One pathway is revealed by collapsing the Golgi into the ER using brefeldin A (BFA). This stimulates GlcCer flipping considerably, presumably because it can access the nonspecific ER lipid flippase (Menon et al., 2000). To test the in vivo relevance of this pathway, Halter et al. (2007) identify GlcCer that traffics back to the ER lumen by expressing the enzyme that normally adds sulfate to galactosylceramide (but also acts on GlcCer) fused to the transporter of the sulfate donor. Although both of these enzymes are normally found in the TGN, fortuitously, the chimera never leaves the ER, so the formation of sulfated GlcCer can be used to indicate retrograde traffic. This is largely (>80%) blocked by the knockdown of FAPP2, which must mediate the retrograde traffic of GlcCer to the ER, although the volume of GlcCer passing through the ER is not assessed.

Halter et al. (2007) discover yet another pathway of GlcCer traffic that contributes to its arrival on the cell surface. The majority of this is abolished by BFA, but 30% is resistant to BFA, and this needs vacuolar ATPase function, suggesting that translocation occurs in an acidic compartment, possibly early endosomes, which continue to function in the presence of BFA. How GlcCer arrives here is unclear, and it does not appear to need transfer by FAPP2, although the model favored by D'Angelo et al. (2007) is most consistent with this second pathway. This is one of many details that remain to be explained for the work of the two groups to be unified.

What might be the advantage for cells to take ceramide from the ER to the Golgi to make GlcCer, just to transfer it back to the ER? The detour is not essential, as flies avoid it by placing GlcCer synthase in the ER (Kohyama-Koganeya et al., 2004), and they also do not have a FAPP homologue. One possible advantage is that FAPP2 is one step in glycolipid metabolism that can be regulated easily. FAPP2 targets Golgi membranes by its pleckstrin homology (PH) domain, which binds both Arf1 and the signaling lipid phosphatidylinositol 4-phosphate (PI4P; Godi et al., 2004). It is known that the production of PI4P is essential for TGN exit in all eukaryotes, and mammalian cells have at least two different PI 4-kinases on the Golgi. D'Angelo et al. (2007) focus on this point and show that the function of FAPP2 in post-TGN traffic not only requires it to bind glycolipids but also depends on its PH domain binding PI4P. Therefore, this key molecule regulates glycolipid synthesis, among other aspects of Golgi function.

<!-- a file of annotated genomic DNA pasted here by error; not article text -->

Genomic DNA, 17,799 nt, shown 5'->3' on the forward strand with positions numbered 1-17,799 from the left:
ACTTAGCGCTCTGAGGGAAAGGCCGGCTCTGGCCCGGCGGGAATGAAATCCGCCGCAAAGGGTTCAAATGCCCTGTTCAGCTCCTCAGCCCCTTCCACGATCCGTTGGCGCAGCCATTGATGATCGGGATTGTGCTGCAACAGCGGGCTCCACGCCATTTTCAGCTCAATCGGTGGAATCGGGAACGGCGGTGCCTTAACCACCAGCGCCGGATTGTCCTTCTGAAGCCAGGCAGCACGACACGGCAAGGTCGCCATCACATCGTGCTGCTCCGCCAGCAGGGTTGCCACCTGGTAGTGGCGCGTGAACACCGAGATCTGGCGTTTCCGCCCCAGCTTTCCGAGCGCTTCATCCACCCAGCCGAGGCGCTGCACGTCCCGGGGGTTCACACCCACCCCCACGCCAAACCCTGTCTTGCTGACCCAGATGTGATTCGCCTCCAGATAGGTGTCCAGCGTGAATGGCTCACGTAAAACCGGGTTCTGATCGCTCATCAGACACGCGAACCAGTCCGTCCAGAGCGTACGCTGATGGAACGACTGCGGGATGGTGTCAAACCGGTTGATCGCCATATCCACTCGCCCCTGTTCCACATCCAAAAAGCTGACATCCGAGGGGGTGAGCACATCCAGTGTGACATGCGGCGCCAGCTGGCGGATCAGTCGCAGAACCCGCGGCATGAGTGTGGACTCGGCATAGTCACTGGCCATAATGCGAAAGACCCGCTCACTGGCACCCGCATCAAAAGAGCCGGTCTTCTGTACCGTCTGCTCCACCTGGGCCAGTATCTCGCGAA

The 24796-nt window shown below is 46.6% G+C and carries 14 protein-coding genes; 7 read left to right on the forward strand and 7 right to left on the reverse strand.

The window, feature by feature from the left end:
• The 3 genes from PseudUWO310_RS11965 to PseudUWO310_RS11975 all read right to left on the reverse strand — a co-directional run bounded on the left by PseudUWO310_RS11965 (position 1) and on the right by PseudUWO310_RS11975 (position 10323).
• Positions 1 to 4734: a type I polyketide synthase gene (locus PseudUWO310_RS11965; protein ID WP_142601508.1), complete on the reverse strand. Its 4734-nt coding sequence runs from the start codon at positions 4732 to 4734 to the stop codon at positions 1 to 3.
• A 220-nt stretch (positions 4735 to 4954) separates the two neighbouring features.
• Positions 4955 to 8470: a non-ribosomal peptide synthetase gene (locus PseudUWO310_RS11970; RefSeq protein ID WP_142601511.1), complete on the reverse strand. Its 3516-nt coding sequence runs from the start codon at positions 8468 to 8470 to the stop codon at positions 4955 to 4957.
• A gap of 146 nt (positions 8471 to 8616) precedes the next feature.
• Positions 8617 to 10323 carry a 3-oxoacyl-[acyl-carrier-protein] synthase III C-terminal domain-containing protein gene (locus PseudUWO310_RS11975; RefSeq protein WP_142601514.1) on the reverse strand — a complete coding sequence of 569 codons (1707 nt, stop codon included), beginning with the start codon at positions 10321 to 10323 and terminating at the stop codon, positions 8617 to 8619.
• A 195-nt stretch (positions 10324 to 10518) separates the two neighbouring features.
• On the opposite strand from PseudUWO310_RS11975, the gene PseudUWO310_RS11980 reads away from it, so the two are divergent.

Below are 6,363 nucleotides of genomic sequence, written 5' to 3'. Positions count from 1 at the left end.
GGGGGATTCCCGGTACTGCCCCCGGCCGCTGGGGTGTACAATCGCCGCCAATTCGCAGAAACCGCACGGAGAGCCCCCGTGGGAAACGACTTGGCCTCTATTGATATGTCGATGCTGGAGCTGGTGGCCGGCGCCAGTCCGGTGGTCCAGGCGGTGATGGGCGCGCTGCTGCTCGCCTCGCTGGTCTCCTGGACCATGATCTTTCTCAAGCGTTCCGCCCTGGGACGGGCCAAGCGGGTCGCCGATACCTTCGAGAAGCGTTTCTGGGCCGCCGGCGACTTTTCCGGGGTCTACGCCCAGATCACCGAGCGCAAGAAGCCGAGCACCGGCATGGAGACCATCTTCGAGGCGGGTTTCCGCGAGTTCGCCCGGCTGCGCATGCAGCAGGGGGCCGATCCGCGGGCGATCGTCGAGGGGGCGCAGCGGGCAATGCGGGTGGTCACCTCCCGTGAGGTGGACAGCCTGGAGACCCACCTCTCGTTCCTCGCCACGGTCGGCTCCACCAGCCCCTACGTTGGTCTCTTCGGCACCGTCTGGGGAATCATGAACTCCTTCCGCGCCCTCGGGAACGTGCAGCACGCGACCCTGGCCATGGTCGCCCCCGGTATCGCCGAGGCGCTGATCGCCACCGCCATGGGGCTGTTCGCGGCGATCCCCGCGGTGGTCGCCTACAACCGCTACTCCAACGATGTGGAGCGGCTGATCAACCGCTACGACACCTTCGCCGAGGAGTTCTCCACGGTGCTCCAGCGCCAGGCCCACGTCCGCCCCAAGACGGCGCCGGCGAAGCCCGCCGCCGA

These studies confirm that LTPs do sometimes transfer lipids rather than merely sensing them. CERT has been the model LTP for a hypothesis that dual targeting to donor and acceptor is key for lipid transfer at membrane contact sites (Fig. 1 B; Olkkonen and Levine, 2004). In addition to its PH domain like FAPP2, CERT contains a domain targeting it specifically to the ER, without which it cannot acquire ceramide efficiently (Hanada et al., 2007). Can FAPP2 efficiently deliver GlcCer to the ER without specific ER targeting, or does FAPP2 target the ER by a mechanism we have yet to discover? It is even possible that PH FAPP2 carries out this function because the portion of ER within the Golgi region (Fig. 1 B) is highly enriched for PI4KIIα (Waugh et al., 2003), and D'Angelo et al. (2007) find that this PI 4-kinase makes the majority of PI4P that recruits FAPP2. One way or another, studies of GlcCer transfer by FAPP2 will force a reevaluation of still more ideas in the future.